A few days after he arrived back in France, 17-year-old Stephen Brown seemed to recover a little positivity, at least in his postcards to his mother. But tragedy was looming.
His last postcards home had been a desperate attempt to get his mother to contact his commanding officer and “say I am only seventeen”, and a few days later a single line to let her know that it was too late, and he had left for France.
After joining the army before the war, Stephen Ernest Brown had spent only a few months in France. He had already been invalided out once with frostbite, had spent just over a week in an English hospital, and was now being sent back to the front.
“I arrived quite safe”
give my love to all at home from your ever loving son
From the base camp in Rouen, en route to rejoin the 4th Battalion of the King’s Royal Rifles, he sent a postcard to his mother on 30 April 1915.
Just a line to let you know that I arrived quite safe I hope you are quite well as it leaves me the same give my love to all at home from your ever loving son,
“I remain yours truly”
Before the day was over, Stephen had written his mother a second postcard.
Just a line to let you know that I sent you all a photo of myself outside a tent door with two of my mates hope you will get them safe hoping you are in the best of health as I am myself. Goodbye for the present. I remain yours truly,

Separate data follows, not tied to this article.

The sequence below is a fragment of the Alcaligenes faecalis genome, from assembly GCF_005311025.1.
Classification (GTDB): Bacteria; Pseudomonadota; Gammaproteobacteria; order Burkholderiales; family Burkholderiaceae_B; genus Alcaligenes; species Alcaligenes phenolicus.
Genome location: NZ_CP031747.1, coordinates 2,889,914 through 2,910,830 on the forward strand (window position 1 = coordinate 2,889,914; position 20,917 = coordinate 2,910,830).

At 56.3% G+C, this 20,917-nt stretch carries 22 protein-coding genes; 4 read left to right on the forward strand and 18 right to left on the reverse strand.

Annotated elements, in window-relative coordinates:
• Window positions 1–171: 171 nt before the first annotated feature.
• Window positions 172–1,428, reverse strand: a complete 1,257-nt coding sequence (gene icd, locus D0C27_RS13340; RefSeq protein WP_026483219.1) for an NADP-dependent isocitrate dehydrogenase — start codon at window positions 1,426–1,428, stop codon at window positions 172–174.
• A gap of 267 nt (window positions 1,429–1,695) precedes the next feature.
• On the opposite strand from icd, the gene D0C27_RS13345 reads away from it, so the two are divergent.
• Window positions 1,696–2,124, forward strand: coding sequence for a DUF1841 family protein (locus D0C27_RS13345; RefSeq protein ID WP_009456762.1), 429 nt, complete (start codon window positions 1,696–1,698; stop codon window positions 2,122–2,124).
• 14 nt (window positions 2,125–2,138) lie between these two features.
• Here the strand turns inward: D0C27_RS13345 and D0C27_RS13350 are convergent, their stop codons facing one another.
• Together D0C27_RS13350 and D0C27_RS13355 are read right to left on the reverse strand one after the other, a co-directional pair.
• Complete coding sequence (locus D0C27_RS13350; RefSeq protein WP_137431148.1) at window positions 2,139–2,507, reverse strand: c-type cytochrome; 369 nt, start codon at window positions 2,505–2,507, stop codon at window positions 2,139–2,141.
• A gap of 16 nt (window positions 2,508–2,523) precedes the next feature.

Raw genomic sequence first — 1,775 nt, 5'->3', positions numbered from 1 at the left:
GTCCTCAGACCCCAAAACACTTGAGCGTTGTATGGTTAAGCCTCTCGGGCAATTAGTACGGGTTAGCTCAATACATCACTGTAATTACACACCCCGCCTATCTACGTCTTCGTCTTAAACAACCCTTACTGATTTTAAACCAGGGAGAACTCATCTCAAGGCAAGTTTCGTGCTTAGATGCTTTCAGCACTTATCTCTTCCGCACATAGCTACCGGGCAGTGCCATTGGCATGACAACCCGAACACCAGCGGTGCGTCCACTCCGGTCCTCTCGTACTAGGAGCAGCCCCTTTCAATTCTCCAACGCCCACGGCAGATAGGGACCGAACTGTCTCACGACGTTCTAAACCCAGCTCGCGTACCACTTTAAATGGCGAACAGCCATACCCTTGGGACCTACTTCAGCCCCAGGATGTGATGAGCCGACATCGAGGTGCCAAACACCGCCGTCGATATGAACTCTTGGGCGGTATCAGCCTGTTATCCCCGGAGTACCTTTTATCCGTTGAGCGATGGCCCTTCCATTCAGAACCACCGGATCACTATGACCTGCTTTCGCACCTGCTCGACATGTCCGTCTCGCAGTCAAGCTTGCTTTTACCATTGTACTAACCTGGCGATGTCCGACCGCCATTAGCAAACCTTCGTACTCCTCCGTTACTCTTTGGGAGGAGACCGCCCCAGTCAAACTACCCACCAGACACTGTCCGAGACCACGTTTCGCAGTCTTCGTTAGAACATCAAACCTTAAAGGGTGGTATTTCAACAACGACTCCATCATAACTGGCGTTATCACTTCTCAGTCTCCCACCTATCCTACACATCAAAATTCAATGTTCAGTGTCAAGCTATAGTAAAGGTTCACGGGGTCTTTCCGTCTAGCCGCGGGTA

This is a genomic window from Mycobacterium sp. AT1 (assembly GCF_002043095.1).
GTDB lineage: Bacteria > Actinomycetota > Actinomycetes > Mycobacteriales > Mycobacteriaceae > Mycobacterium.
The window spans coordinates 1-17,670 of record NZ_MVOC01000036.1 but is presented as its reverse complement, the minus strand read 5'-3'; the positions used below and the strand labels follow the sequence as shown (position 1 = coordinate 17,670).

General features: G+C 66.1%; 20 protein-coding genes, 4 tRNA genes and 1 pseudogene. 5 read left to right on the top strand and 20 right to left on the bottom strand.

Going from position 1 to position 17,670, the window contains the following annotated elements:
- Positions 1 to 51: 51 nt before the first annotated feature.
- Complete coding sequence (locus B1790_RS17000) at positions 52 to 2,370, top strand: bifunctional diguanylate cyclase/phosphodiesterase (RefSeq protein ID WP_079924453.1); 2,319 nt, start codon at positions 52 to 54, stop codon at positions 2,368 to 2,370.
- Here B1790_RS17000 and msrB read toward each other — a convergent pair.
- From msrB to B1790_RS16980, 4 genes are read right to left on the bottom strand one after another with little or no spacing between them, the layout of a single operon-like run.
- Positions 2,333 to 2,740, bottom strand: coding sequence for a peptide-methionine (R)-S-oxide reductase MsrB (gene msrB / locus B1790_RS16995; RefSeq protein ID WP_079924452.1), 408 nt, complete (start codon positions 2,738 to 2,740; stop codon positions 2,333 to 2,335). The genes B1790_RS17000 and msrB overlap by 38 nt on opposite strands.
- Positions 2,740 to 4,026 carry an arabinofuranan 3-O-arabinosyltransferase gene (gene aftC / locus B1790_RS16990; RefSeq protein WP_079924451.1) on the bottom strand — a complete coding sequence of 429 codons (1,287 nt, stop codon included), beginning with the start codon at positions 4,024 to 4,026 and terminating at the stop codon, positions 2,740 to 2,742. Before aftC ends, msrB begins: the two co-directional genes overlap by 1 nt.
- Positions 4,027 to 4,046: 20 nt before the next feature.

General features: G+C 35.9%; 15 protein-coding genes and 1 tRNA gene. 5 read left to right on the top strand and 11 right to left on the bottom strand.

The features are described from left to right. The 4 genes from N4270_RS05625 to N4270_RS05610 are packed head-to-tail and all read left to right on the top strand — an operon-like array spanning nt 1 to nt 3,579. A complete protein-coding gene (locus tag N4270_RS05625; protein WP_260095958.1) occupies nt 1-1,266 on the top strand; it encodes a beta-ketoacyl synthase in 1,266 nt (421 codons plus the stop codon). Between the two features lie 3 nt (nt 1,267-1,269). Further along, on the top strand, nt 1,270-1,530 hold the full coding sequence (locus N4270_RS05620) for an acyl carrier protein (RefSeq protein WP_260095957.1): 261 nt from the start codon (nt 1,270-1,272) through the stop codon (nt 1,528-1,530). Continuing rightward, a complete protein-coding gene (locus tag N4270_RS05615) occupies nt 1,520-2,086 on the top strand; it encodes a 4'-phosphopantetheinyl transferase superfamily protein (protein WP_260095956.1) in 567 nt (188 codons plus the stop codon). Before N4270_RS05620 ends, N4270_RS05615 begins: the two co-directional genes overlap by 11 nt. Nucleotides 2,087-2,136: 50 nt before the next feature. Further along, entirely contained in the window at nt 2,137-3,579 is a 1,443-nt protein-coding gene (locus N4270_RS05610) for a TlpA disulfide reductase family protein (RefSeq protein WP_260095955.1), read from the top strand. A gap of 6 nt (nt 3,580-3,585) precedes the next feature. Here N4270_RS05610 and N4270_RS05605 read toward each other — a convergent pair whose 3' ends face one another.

The end of Stephen’s story
In the spring of 1915 Stephen’s battalion were participating in the tail end of the Second Battle of Ypres.
He seems to have moved up to join them shortly after sending these postcards. Less than a fortnight later he was missing.
On 10 May 1915, Stephen’s body was found by fellow soldiers. His service record, pictured below, has a handwritten ‘Died of Wounds’ note on it.
These two postcards may have been the last ones he sent, or possibly they were just the only ones to survive.
A letter from Stephen’s mother
In January 1916, Ellen Mary Brown, Stephen’s mother, wrote a short letter to his commanding officer. The letter is included in his army service record, and is pictured at the top of this blog post. It reads as follows:
I had notice that you had been authorised to forward my son’s articles of private property to me
“Officer in Charge
King’s Royal Rifles
I had notice from the Secretary War Office, St James Park that you had been authorised to forward my son’s, the late no. 4801 Rifleman Stephen E Brown 4th Batt King’s Royal Rifles, articles of private property on to me. Not having received them yet would you kindly let me know if you have forwarded them to me yet or when I am likely to have them.
A note added to the letter by army personnel reads “Informed no effects forthcoming 7.1.16”. Presumably Stephen didn’t have many surviving personal effects. Perhaps they had been lost or inherited by comrades, or maybe he was buried with those he had on his person.
Stephen’s name is recorded on the Menin Gate memorial in Ypres. It is one of 58,896 names of soldiers who went missing in the Salient.
Have you been adding letters to Lives of the First World War?
If you’ve added any postcards or letters to a Life Story on Lives of the First World War and would be happy for them to feature in a blog post, let us know.
We still don’t have a photograph of Stephen Brown. If you have one, or are researching someone who might have served with him, perhaps you can add information to his Life Story on Lives of the First World War.